|Cuándo:||09 nov de 2016 - 27 nov de 2016|
|Inauguración:||09 nov de 2016|
|Dónde:||Red Gallery / 1-3 Rivington Street / London, London, City of, Reino Unido|
|Comisariada por:||Miguel Borrego|
|Organizada por:||Red Gallery|
|Artistas participantes:||Miguel Trillo|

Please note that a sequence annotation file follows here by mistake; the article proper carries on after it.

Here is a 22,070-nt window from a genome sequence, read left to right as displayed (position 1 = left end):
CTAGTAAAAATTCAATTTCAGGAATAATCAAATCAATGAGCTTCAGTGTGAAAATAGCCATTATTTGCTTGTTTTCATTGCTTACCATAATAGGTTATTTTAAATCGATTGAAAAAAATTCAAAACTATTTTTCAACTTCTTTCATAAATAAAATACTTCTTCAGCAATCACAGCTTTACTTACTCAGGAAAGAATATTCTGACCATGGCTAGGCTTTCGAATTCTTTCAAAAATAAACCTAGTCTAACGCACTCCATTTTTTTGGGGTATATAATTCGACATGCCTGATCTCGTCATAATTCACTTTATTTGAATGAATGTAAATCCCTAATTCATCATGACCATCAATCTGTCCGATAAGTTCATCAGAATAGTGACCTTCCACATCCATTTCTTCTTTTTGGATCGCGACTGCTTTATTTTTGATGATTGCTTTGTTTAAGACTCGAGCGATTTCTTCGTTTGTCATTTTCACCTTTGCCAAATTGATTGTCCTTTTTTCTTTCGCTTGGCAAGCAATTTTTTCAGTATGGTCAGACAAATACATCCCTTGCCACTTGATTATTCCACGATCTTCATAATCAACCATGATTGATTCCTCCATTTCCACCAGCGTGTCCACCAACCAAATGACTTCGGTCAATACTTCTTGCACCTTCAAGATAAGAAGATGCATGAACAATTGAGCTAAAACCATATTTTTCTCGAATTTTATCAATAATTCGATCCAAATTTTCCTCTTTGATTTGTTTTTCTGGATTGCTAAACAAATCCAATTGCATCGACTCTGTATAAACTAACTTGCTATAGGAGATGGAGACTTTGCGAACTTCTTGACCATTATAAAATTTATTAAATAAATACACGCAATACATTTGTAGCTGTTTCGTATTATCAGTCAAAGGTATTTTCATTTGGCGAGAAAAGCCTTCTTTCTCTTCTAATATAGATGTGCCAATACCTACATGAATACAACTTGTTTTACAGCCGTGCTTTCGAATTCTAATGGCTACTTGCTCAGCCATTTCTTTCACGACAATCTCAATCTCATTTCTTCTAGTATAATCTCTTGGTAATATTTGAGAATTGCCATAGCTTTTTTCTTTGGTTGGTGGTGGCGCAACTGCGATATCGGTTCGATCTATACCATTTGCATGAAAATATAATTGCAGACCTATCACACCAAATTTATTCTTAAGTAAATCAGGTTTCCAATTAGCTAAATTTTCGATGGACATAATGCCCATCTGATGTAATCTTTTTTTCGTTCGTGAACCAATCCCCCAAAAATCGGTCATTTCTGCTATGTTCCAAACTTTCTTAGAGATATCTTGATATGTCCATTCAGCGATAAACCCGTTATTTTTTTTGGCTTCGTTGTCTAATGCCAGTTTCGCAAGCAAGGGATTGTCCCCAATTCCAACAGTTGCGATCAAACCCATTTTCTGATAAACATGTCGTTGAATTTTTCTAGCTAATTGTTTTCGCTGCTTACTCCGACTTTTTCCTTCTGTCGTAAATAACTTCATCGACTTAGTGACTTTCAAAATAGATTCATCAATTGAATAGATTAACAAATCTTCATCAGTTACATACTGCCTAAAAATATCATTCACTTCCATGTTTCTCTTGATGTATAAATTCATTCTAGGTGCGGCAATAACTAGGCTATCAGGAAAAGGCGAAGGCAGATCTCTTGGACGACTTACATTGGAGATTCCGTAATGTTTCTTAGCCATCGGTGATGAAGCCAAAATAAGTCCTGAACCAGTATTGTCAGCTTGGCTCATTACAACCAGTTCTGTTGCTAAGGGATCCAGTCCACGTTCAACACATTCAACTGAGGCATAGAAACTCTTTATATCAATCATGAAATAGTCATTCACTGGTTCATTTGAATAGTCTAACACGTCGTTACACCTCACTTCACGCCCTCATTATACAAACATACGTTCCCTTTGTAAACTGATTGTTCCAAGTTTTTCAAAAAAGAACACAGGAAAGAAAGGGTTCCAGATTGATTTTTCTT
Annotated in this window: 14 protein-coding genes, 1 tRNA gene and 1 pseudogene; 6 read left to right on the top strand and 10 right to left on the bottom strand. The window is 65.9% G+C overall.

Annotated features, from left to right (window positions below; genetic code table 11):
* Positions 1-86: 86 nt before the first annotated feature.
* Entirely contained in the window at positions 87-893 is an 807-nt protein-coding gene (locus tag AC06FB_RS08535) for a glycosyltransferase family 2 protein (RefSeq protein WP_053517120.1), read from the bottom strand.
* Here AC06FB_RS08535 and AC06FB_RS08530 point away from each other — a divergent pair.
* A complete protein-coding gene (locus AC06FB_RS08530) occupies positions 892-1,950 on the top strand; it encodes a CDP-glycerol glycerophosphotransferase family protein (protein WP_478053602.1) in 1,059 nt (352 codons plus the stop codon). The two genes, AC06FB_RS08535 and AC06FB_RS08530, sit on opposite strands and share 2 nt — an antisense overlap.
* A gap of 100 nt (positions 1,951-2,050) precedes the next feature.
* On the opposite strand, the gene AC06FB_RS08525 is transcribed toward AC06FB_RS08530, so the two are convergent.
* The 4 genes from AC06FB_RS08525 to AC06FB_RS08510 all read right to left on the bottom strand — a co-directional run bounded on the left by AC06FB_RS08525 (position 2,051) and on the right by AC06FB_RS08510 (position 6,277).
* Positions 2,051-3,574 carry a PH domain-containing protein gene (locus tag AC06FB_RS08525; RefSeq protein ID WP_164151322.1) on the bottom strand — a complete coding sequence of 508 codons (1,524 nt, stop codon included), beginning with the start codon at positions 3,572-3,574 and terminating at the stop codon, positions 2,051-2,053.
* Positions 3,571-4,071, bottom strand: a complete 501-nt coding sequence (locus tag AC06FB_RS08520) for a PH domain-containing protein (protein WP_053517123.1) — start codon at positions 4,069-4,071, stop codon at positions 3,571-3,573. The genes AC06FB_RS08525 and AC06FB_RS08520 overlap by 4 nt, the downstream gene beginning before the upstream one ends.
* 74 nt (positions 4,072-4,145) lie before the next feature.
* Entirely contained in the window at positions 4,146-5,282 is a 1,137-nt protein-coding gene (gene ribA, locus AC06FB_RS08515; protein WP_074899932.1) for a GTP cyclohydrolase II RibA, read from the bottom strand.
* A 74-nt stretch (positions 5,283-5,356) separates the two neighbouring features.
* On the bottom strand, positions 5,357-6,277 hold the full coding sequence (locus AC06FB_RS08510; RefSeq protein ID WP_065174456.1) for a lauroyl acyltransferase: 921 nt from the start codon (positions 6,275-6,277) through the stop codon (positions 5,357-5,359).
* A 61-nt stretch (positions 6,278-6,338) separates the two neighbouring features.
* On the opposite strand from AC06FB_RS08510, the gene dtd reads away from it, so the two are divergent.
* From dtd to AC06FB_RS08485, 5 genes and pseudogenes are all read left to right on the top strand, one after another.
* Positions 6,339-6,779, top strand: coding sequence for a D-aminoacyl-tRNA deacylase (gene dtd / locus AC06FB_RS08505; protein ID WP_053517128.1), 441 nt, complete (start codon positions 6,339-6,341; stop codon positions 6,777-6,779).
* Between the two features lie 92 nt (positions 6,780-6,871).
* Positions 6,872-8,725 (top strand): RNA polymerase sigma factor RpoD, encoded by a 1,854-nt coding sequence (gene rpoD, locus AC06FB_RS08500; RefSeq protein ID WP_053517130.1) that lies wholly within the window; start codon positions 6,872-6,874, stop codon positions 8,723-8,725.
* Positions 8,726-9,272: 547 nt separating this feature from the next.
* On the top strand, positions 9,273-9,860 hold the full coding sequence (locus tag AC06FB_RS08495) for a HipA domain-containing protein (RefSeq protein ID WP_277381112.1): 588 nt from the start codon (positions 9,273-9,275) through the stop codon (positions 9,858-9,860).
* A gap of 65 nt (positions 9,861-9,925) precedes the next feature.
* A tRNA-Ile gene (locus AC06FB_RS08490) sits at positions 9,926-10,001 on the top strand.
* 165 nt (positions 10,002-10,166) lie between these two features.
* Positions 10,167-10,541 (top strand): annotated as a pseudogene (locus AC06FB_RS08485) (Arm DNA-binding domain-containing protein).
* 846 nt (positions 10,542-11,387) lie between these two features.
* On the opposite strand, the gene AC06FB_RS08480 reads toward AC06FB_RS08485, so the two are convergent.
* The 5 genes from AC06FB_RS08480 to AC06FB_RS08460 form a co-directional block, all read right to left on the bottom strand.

The exhibition includes photographs by Miguel Trillo, magazines, posters, videos and an exclusive screening of A Freer Time Was Had By All documentary by Beatriz Alonso Aranzábal. "It’s difficult to speak of La Movida and explain it to those who didn't live those years. We weren't a generation; we weren't an artistic movement; we weren't a group with a concrete ideology. We were simply a bunch of people that coincided in one of the most explosive moments in the country." ‐ Pedro Almodóvar Continuing with Red Gallery LDN series of exhibitions on Youth Sub cultures around the world, this time its Spain and the city of Madrid and the momentous youth movement called “La Movida”. La Movida was a creative, cross-discipline, counter-cultural movement that took over a neglected Spanish society between the late 1970’s to the mid 1980’s. Simmering beneath Franco’s Spain, a dictatorship that had ruled over the country for decades, La Movida was an outburst of creative expression that shaped the period of transition from a nation repressed under Franco, to an emerging, free thinking, more liberally minded Spain. With the death of the dictator, these musicians and artists were able to freely express and document a very different Spain to the one being portrayed in the mainstream. Whilst music was its main form of expression, all art forms were used to explore the marginalised as in: pornography, prostitution, gender roles and homosexuality. La Movida’s favourite son is Pedro Almodóvar, whose first films such as “Pepi, Luci, Bom y Otras Chicas del Monton” (1980) reflect the spirit of the movement. Other notable film directors of the time were: Fernando Trueba, Fernando Colomo and Ivan Zulueta. La Movida’s preferred place to hangout was the Malasaña area of Madrid. Young people would meet in the Rock Ola (a temple of the Movida Movement). El Sol, La Vía Lactea, Carolina y La Penta, venues where you could hear live music & dj’s playing the latest sounds. Short films and paintings were projected onto the walls. The attitude and focus of the music were similar to the British New Wave or the Neue Deitsche Welle in that it mixed styles such as punk with rock as well as having strong influences from synthetic pop. The London La Movida exhibition has already secured one of the most Influential photographers of the time, Miguel Trillo who captured some of the most iconic and timeless images of the Movida. This exhibition and project is jointly produced and curated by Red Gallery and Miguel Borrego, Instituto Cervantes London and Spanish Embassy. Red Gallery continues its journey of documenting and archiving other seminal musical movements, such as the Paris Techno scene, Italo Disco and the counterculture in the ex Soviet Union.